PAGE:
Step 6. Find or construct good shipping crates
Shipping crates are the first line of defence against shipping hazards. While it is easy to find good woodworkers, experienced crate builders are less common. A commercially fabricated crate that is built according established industrial standards can be a good investment.
Two types of shipping crates can easily be constructed in-house: a triwall crate and a basic wood crate. Construction details for triwall crates are published in CCI Notes 1/4. Construction and assembly details for wood crates are presented below.
The panels of wood crates should be at least 9.5 mm (3/8 in.) thick. Many builders prefer to use thicker wood (12 mm, ½ in.) because the thicker sheets are flatter and easier to work with and the cost difference is small.
Features such as handles and skids can improve the ease of moving crates by manual and mechanical means, and careful handle positioning can reduce hazards by minimizing the height that a package is raised during manual handling.
For added protection, a layer of aluminum-coated polyethylene (e.g. Marvelseal) can be bonded to the case interior with an ordinary iron. This layer will:
- block the entry of water
- provide a barrier against organic compounds released by the wood
- enable the crate to be stored in uncontrolled environments
- allow cushioning material to slide easily into the case interior
- improve the thermal performance of the crate
Painting the case interior provides a lower cost alternative to Marvelseal, and is advisable if the contents will be stored inside the case for long periods of time. The following paints are suitable for this purpose:
- acrylic latex paint
- acrylic–urethane emulsion paint
- 2-part epoxy or 2-part polyurethane
- moisture-cured polyurethane
Note that these paints will need to dry thoroughly (4 weeks is recommended) before the case is used.
Some paints and coatings should never be used inside shipping crates as they give off compounds that could react with artifact materials. Unless the package is a double case system, avoid using any coatings formed by oxidative polymerization. These include:
- oil-based paint
- 1-part epoxy
- oil-modified polyurethane
The case interior may be left uncovered/unpainted if the objects placed inside it are wrapped and will not be stored in the case for long periods of time. However, for cases with uncovered/unpainted interiors, good construction detailing is essential to prevent the ingress of water, pests, or other agents.
Any paint or coating can be applied to the exterior of the shipping case.
Triple wall corrugated cardboard with softwood framing. Detailed instructions for the triwall case are available in CCI Notes 1/4. Construction time can be as little as 20 minutes. Triwall crates are lightweight and surprisingly strong.
Local moves, long distance moves with high-quality transport.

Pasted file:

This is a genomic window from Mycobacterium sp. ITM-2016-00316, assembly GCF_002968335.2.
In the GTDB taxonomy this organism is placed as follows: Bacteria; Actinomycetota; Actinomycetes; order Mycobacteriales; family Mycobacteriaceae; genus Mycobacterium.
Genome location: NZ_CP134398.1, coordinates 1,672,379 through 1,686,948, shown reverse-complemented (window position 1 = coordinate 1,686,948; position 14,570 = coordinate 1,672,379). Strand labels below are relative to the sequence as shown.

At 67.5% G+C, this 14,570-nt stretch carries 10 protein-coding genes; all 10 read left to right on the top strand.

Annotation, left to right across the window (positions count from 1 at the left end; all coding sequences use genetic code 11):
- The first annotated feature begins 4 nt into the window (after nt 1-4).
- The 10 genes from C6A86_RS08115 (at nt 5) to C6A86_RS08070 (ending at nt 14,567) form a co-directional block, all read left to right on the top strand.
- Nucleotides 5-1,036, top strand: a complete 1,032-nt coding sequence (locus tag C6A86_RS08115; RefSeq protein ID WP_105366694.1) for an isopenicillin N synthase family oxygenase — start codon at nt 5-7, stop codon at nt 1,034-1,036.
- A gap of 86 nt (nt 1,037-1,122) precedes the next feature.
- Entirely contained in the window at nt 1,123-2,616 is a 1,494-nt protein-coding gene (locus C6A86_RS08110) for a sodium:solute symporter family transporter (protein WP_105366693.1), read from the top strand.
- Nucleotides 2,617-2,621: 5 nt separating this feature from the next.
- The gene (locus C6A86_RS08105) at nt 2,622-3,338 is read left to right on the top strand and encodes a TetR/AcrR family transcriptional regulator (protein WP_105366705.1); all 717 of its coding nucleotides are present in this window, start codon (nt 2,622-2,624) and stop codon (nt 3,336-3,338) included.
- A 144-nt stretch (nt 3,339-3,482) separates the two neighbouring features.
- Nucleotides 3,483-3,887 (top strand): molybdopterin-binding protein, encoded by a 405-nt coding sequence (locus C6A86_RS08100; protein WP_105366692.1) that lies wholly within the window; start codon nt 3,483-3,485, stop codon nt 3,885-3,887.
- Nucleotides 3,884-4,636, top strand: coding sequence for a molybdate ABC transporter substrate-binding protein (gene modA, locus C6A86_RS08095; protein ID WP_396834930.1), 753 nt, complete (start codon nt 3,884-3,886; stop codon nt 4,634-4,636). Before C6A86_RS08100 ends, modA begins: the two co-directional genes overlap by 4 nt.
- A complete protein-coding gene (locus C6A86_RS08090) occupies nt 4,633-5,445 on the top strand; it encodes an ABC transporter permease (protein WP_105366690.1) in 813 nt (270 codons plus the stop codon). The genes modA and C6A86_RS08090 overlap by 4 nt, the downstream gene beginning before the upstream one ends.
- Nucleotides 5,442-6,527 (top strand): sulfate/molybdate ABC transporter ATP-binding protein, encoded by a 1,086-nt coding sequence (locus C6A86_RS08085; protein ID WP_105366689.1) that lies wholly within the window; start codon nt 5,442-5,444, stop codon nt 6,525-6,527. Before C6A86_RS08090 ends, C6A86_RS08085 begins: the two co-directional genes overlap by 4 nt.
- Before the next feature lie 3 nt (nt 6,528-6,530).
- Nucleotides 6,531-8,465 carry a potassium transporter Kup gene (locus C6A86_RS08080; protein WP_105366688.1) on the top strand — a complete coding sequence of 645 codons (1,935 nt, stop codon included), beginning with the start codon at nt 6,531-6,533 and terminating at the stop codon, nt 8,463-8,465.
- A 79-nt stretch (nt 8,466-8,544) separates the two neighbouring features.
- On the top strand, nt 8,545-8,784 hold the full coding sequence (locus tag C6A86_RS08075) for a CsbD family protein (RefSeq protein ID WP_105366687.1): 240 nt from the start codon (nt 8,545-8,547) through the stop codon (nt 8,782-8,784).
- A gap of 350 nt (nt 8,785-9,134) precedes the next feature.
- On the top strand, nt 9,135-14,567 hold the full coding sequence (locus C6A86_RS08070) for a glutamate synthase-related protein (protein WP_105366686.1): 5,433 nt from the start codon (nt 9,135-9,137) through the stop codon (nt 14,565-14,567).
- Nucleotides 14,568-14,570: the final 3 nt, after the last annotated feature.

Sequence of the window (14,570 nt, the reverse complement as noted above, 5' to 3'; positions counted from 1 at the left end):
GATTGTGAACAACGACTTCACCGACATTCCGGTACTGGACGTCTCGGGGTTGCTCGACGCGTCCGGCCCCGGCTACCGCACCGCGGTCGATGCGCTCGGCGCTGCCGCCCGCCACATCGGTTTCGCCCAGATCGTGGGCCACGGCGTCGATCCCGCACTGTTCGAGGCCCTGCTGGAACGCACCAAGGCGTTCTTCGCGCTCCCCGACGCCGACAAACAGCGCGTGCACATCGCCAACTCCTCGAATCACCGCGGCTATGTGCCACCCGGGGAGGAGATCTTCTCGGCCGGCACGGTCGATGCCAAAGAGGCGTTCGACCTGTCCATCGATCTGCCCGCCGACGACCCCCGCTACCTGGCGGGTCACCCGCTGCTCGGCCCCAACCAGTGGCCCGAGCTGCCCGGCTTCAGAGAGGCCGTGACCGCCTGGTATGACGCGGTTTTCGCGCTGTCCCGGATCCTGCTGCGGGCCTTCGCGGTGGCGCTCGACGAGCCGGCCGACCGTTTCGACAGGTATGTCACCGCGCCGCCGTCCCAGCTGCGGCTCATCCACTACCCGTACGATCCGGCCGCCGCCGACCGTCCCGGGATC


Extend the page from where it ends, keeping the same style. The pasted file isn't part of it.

Plywood (sanded one side or sanded two sides), thickness of 9, 12, or 18 mm (3/8, ½, or ¾ in.), with 19 × 64 mm (1 × 3) or 19 × 80 mm (1 × 4) cleats (framing). Handles and skids can be added. Design can be modified into other forms such as boxes.
A strong case suitable for domestic and international shipments of loads up to 450 kg (1000 lb.).
N.B.: Wood packaging shipped to international destinations other than the United States may be regulated to avoid the spread of insect species that could harm agriculture and forestry industries. At the time of writing, there are no restrictions on the use of manufactured woods such as plywood, particle board, and wafer board; however, package components made of softwood lumber are subject to some regulations. Current information can be obtained from the Canadian Food Inspection Agency, which administers the Canadian Wood Packaging Certification Program (consult link at the end of this document).
Features of a Good Crate
- Handles positioned for ease of handling and to minimize the height that the crate must be raised (ground to hand distance for standing male/female is approximately 825 mm/780 mm).
- Skids to keep the case off the ground and permit easy access for moving equipment if the case is heavy.
- Screw or latch closures.
- Recessed hardware that won’t break off.
- Good appearance.
- Discrete labeling as “Fragile” or “Handle with Care”. Do not label as “Art”.
Basic Wood Shipping Crate
Figure 4 illustrates how the panels of a basic wood shipping crate are constructed, and how they are assembled to form the finished crate.
The lapped corner construction (detail A) adds substantial strength to the crate.
The large following image shows the crate in a tall narrow orientation that would be suitable for paintings. The crate can be changed into a box by turning it on its back panel (opposite the removable cover shown) and relocating the skids. The result is shown in the lower left image.
Constructing a Basic Wood Shipping Crate
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